I have been avoiding this part of the build for quite a while. Time is up.
To get my self prepped up for the task ahead I logged onto my favorite educational website Off Center Harbor, http://www.offcenterharbor.com. They are a subscription based website that is about wooden boats in all forms and are worth checking out. They have one of the biggest libraries of professionally edited how-to videos on the web and tons of pictures and articles to keep you busy. Geoff Kerr has a whole series on building plywood lapstrake boats that includes a wonderful tutorial on solid and hollow spar making. Geoff takes you step by step through the whole process much better than I could ever do. I’ll take you through the rough steps but if you are building your own spar for the first time I would pay the money and check out Off Center Harbor, you will be glad you did.
The mizzen mast seemed the best place to start so pulled the douglas fir off of the lumber rack and built up my blank in the normal way.
I made the blank super long so I could find the section I liked the most and trim it to length. Fortunately it all came out pretty good with no voids or defect that I could see. Next step was measure twice and cut once.
Mr. Welsford calls out for aluminum tube masts in his plans, 3″ for the main and 2″ for the mizzen. These sizes make really skinny wooden masts but I wanted to keep them as close to designed diameter as I could. I cut the blank for the mizzen to 2 1/8″ to give myself a little wiggle room. A big difference between wooden masts and aluminum masts is a taper on the end. Woodend masts traditionally have a slight taper to them to replicate masts made from whole trees. Since the mizzen mast is already skinny I didn’t want to remove any more material than I had to. In the end I tapered the square section mast from 2 1/8″ to 1 1/2″ on the top third of the mast.
One tip that helps is marking out thick bands with a pencil at regular intervals on the mast.
These bands help with the next step. Making 4 sides into 8.
With the power planer I went around the mast cutting off the corners evenly from front to back until I had a reasonably eight sided mast. You can see from the picture above that the black bands really help you keep track of where and how much you have sanded. Once the mast was at eight sides I re-drew the bands and took the mast to 16 sides with the power planer. At 16 sides I re-drew the bands and switched to the shoulder plane to get to 32 sides. I am sure a professional could continue with the plane to get the mast to 64 sides but I do not have the skill. From here I switched to a cardboard shipping tube with sandpaper inside. 36, 60, 80, and finally 120 grit.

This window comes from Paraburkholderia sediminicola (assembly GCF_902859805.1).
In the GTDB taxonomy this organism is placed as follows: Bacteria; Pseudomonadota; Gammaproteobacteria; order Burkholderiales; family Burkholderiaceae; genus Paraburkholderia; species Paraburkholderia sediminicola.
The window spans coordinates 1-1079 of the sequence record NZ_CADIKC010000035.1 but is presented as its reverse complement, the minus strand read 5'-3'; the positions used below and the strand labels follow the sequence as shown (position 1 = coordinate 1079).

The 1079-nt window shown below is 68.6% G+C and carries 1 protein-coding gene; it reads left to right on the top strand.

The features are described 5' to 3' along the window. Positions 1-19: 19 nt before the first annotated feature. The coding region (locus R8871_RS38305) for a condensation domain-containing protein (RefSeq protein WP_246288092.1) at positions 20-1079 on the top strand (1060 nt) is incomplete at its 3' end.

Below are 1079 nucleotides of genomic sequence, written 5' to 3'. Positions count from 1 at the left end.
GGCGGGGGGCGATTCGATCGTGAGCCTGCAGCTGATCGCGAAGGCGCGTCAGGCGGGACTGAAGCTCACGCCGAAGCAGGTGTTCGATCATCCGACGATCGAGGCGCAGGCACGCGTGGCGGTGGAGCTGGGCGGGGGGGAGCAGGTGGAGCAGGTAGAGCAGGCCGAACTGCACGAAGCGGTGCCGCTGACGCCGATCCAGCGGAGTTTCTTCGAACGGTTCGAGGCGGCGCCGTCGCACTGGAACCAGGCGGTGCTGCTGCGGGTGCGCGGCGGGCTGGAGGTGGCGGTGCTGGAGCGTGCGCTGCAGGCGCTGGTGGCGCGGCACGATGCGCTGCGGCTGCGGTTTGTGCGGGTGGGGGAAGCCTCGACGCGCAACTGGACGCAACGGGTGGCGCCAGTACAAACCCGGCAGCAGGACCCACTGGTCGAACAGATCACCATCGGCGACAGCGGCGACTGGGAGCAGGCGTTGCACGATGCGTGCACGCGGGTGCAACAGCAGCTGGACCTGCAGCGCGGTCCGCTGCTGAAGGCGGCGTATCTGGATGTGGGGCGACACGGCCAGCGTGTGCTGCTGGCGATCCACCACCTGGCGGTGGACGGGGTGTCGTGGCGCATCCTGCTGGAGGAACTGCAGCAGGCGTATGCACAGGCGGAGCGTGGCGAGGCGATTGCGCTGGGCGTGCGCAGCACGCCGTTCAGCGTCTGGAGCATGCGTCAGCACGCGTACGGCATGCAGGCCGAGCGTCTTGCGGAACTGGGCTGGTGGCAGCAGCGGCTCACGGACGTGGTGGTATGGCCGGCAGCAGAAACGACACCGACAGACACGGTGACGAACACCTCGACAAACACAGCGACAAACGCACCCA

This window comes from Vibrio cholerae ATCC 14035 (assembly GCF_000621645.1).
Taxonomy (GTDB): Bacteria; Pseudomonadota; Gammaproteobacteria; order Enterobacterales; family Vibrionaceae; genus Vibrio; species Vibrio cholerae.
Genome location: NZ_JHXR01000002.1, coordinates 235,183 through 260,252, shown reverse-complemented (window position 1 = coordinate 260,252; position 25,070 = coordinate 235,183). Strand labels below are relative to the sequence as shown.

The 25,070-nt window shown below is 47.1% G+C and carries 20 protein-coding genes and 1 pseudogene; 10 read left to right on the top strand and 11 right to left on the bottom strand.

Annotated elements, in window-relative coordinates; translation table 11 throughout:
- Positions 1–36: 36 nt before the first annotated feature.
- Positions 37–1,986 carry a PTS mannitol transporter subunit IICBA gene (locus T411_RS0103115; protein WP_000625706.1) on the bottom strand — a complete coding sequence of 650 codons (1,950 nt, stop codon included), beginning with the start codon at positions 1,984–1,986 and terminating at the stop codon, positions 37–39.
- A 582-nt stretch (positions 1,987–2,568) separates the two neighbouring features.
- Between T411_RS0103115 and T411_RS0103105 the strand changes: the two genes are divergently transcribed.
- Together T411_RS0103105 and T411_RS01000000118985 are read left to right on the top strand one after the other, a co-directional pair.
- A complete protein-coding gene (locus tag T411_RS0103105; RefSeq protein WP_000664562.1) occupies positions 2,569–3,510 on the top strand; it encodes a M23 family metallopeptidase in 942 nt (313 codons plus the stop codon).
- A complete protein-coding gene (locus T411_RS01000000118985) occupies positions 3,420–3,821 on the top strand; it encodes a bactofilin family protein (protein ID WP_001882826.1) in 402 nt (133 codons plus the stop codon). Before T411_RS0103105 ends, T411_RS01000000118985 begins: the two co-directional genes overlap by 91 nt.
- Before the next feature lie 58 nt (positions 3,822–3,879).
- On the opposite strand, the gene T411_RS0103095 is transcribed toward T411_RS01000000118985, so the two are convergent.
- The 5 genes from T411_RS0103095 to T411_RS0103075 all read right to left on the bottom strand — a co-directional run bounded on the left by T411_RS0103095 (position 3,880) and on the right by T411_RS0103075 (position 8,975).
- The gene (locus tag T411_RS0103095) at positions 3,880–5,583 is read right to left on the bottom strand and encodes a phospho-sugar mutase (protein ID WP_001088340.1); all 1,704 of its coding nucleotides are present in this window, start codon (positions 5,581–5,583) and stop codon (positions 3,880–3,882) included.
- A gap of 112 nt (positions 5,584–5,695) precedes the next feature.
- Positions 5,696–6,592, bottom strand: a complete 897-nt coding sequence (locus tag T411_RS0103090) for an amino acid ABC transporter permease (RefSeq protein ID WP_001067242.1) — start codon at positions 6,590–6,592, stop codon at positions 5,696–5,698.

Reasonably round and straight, not too shabby. In Geoff Kerr’s video he makes a point to say that fairing a mast is an aerobic activity. He isn’t kidding. My hands hurt for days.
Now that the mast was sort of done I had to fit it to the boat. The decking on the transom where the mast passes through gets built up quite a bit to take the load of the mast. I deviated just a little and built the whole area up with two extra layers of 1/4″ plywood. After it was built up I marked it and trimmed it to shape.
While that was setting up I made the mast step out of mahogany.
I’ll cover the leveling and layout of all of the mast holes, coaming lines, etc. in the next post. It wasn’t hard but there is a lot to go into and this is turning out to be a long post so I’ll hit it later. Drilling the hole for the mast was pretty easy, I lined up the drill with a scrap of wood attached to the transom and rammed her home.
The last step of the process was lining up the mast step and securing it to the bottom of the boat. Since the mast has a little lean to it the best way to line it up was with a MK1 eyeball. I poked the stern out, mounted the mast, and then moved the mast step around until the lovely bride and Editor in Chief said it was straight up and down.
Whoo hoo there it is! It was a ton of work but I think it was worth it. Because it was so skinny the mast has a little more flex to it than I would like so I plan on sleeving the whole thing in fiberglass to stiffen it up a little. I have to admit I am glad Cheryl talked me into the wooden mast.